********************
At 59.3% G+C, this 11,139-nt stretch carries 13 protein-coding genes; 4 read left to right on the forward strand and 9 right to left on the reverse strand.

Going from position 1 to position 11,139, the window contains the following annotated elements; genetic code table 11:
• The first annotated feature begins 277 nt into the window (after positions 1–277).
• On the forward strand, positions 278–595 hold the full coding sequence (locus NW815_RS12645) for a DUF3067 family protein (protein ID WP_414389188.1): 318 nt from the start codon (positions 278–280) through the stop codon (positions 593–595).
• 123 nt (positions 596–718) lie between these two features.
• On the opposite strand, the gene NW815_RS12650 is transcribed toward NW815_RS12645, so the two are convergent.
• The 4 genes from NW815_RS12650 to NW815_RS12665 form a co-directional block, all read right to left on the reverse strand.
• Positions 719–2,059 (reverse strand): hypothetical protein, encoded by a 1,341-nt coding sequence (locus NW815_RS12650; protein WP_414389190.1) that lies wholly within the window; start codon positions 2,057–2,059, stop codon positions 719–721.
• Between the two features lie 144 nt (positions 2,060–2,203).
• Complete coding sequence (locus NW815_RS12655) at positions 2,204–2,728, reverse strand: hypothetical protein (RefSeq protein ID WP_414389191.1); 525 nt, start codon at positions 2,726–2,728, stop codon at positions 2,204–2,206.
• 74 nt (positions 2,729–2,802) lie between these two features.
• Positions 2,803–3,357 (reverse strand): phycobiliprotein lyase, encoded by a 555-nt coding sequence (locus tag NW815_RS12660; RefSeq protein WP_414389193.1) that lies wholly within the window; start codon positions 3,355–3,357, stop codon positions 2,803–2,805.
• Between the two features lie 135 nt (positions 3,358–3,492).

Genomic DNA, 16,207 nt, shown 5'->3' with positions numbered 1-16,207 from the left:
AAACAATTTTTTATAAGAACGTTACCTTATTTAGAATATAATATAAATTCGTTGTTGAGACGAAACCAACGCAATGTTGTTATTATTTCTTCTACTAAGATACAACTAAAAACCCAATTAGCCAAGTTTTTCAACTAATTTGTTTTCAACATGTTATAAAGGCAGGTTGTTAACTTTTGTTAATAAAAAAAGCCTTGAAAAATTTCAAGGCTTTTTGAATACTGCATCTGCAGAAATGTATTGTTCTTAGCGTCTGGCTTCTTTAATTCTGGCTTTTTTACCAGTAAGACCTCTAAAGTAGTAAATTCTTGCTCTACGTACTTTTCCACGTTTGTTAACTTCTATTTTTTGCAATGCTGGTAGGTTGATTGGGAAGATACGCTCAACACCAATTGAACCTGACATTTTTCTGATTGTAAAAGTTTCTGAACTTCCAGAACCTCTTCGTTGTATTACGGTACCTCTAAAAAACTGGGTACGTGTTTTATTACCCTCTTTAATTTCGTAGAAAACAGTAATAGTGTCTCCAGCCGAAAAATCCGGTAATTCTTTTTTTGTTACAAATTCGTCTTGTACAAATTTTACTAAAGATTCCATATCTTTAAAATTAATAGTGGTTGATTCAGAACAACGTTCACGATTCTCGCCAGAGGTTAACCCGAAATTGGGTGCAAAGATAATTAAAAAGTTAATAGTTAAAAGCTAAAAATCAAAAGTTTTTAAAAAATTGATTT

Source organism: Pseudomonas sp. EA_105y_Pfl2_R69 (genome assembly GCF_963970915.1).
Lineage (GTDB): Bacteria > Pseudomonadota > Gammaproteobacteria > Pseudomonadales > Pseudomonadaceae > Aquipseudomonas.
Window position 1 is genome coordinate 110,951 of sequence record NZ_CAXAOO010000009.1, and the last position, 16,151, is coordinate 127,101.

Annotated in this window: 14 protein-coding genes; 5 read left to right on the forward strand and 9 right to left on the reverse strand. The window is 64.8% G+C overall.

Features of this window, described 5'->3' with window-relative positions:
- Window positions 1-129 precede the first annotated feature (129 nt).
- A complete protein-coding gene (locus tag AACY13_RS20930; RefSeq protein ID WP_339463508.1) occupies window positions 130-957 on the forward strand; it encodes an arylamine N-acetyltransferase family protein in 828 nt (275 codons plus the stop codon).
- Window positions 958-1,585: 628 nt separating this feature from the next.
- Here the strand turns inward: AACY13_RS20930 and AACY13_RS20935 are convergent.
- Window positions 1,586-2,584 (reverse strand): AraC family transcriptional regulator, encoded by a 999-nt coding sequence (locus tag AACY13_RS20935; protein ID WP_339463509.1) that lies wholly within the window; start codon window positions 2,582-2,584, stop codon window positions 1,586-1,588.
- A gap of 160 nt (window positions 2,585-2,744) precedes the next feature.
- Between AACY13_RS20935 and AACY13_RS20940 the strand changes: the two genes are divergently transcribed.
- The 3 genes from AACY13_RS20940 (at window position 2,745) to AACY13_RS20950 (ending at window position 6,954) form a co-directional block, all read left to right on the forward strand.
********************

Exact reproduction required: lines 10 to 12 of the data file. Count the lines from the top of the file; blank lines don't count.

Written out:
• Complete coding sequence (locus NW815_RS12655) at positions 2,204–2,728, reverse strand: hypothetical protein (RefSeq protein ID WP_414389191.1); 525 nt, start codon at positions 2,726–2,728, stop codon at positions 2,204–2,206.
• 74 nt (positions 2,729–2,802) lie between these two features.
• Positions 2,803–3,357 (reverse strand): phycobiliprotein lyase, encoded by a 555-nt coding sequence (locus tag NW815_RS12660; RefSeq protein WP_414389193.1) that lies wholly within the window; start codon positions 3,355–3,357, stop codon positions 2,803–2,805.